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seen Jun 25 at 15:06

Jan
15
comment Haskell Using Source File Problems
Something like notepad++ would work. [ notepad-plus-plus.org ]
Nov
15
comment Introducing Programming To a Mathematician
I'm a math major, and I can recommend Haskell as awesome from a math perspective. I also like reading some of the theoretical stuff that goes with it, much more than most languages.
Nov
15
comment Is Haskell's type system an obstacle to understanding functional programming?
Well, some parts are messy, I agree. I really think that the numeric stuff in the prelude could stand to be cleaned up and fixed, because as it stands, it's a terrible mess. But most of the key functional aspects are pretty clean. map, filter, foldr/l, and other fun functional functions work quite nicely.
Nov
15
awarded  Editor
Nov
15
revised Is Haskell's type system an obstacle to understanding functional programming?
Added more words
Jul
20
comment Refactoring into lots of methods - is this considered clean or not?
I might add that different languages can have have functions with different sizes before they become unmanageable. 7 lines long is a biggish Haskell function, while it's tiny for ASM.
Jul
5
awarded  Commentator
Jul
5
comment Learning Haskell and C# Simultaneously
Indeed, I do recommend Haskell over F# for learning and using, but as this was a question with C# and functional programming and I figured that F# was something that should be mentioned, just so that you were aware of it. LYAH is a great book, and I personally think you should learn Haskell first, since that's exactly what I'm doing now. (Just starting to get my feet wet with C# after learning Haskell)
Jul
5
comment Learning Haskell and C# Simultaneously
Might I mention F#? It is like Haskell (more so than C# at least) and you can use it and C# in the same project. I still think that learning Haskell is great, and you should learn it before F#.
Jan
10
comment What do you wish language designers paid attention to?
@Lennart That's a good thing.
Jan
9
comment What do you wish language designers paid attention to?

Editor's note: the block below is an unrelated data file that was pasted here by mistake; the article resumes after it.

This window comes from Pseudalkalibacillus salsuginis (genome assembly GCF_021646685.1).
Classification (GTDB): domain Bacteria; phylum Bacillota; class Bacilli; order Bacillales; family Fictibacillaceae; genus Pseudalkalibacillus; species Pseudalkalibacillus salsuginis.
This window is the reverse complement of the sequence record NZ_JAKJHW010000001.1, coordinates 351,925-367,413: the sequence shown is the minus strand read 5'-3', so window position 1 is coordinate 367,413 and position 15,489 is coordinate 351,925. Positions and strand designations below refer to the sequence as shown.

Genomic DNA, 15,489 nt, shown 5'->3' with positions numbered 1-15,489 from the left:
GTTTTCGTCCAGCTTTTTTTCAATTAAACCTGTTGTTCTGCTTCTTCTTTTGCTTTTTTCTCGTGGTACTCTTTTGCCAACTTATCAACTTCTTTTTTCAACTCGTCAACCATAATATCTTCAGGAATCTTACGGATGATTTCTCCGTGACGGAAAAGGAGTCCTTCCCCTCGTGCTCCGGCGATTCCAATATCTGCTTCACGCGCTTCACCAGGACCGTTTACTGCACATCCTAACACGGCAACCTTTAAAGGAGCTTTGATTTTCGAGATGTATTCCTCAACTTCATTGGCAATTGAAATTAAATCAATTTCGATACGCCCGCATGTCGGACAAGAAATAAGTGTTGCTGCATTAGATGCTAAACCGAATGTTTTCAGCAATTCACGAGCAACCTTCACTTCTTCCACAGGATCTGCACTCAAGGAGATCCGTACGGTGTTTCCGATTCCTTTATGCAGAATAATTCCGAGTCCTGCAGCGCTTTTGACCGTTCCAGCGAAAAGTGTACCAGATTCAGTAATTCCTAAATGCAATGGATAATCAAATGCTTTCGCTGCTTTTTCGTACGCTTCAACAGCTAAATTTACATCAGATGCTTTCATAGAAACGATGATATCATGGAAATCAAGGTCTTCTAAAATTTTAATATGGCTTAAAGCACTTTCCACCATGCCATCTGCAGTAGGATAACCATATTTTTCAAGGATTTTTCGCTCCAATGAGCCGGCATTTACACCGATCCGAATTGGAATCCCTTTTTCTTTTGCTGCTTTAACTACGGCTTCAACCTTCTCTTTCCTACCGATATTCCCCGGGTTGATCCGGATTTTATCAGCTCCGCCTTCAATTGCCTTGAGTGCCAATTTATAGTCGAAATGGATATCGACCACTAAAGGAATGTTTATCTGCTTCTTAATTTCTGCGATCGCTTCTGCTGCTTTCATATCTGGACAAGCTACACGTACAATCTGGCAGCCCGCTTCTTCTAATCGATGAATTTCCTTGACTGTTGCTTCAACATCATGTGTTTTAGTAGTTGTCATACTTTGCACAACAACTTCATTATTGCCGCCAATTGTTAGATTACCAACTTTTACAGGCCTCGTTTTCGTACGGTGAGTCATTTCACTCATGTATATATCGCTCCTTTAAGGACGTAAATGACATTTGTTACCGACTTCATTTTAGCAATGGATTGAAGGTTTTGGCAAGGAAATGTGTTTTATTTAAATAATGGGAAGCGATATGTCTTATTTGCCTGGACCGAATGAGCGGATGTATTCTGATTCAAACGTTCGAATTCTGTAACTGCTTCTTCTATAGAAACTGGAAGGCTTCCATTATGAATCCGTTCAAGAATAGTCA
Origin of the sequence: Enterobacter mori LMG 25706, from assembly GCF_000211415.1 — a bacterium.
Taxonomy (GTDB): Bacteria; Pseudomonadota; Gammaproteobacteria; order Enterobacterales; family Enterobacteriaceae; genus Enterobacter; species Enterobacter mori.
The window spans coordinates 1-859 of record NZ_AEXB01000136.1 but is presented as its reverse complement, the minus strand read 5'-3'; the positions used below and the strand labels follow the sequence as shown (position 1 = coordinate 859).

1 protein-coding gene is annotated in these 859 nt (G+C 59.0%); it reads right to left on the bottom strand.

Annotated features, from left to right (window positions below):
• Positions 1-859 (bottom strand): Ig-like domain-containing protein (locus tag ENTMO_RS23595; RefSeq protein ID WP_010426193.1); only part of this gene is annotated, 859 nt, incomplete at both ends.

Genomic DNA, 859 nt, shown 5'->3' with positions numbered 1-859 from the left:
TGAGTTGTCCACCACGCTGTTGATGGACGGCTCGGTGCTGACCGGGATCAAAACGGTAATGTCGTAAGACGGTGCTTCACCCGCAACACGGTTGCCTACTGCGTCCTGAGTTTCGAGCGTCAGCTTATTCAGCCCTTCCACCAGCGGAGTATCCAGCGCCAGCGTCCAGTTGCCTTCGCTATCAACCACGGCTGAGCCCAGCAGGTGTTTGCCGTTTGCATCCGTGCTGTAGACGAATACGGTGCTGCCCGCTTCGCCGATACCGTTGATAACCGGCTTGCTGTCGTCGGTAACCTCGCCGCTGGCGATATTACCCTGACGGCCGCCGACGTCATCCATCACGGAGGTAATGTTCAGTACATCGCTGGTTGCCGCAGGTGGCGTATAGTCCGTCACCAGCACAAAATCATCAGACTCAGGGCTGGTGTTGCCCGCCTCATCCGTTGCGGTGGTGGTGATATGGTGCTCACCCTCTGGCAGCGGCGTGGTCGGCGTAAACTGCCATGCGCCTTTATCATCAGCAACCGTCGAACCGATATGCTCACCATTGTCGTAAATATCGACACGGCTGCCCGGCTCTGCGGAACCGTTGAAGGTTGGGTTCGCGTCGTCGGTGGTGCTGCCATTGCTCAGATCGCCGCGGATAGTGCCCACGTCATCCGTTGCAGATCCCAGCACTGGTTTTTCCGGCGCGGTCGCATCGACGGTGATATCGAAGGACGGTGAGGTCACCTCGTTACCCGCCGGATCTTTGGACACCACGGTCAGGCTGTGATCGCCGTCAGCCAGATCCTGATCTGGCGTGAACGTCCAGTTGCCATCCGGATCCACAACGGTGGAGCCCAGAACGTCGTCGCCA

@Lennart: I would say that being able (but not required, see rule 4) to explicitly state function's types is a good thing. It is similar to design by contract. That is the point I want to make.
Jan
8
comment What do you wish language designers paid attention to?
@Lennart: Most of the time, when writing non trivial functions, I write out the type signature. This also helps when reading the code. Knowing that foo :: (a -> Bool) -> [a] -> a, I know that foo is going to pick an element out of a list based on a function passed in. bar:: a -> b -> a has only one implementation, it must be const. I don't see anything of the sort when reading python code.
Jan
7
comment What do you wish language designers paid attention to?
Orthogonal means each feature does something different. Look at tools like grep or awk. They do one thing, well. You then hook them up in different orders to do anything you need.
Jan
7
comment What do you wish language designers paid attention to?
I think Mata-Lua or Template Haskell do an good job for providing this. (Not as nice as Scheme macro's, but that's what you pay for using more then parens in a language)
Jan
7
comment What do you wish language designers paid attention to?
"Explicit is better than implicit" I agree; compare Haskell's Type system to Python's. Much more explicit, and in my opinion, much better.
Dec
22
comment Is Haskell's type system an obstacle to understanding functional programming?
Not ignore so much as ignore it as much as type out the function, load it in GHCi, and go :t on it. But you are still going to need to sprinkle in some fromIntegral or other functions in sometimes.
Dec
22
answered Is Haskell's type system an obstacle to understanding functional programming?
Dec
17
comment Should I focus on being deep or broad
F# would integrate well with C# or other .net stuff you are working on. Just something to keep in mind. Clojure works well with Java.
Dec
17
awarded  Teacher
Dec
17
answered Should I focus on being deep or broad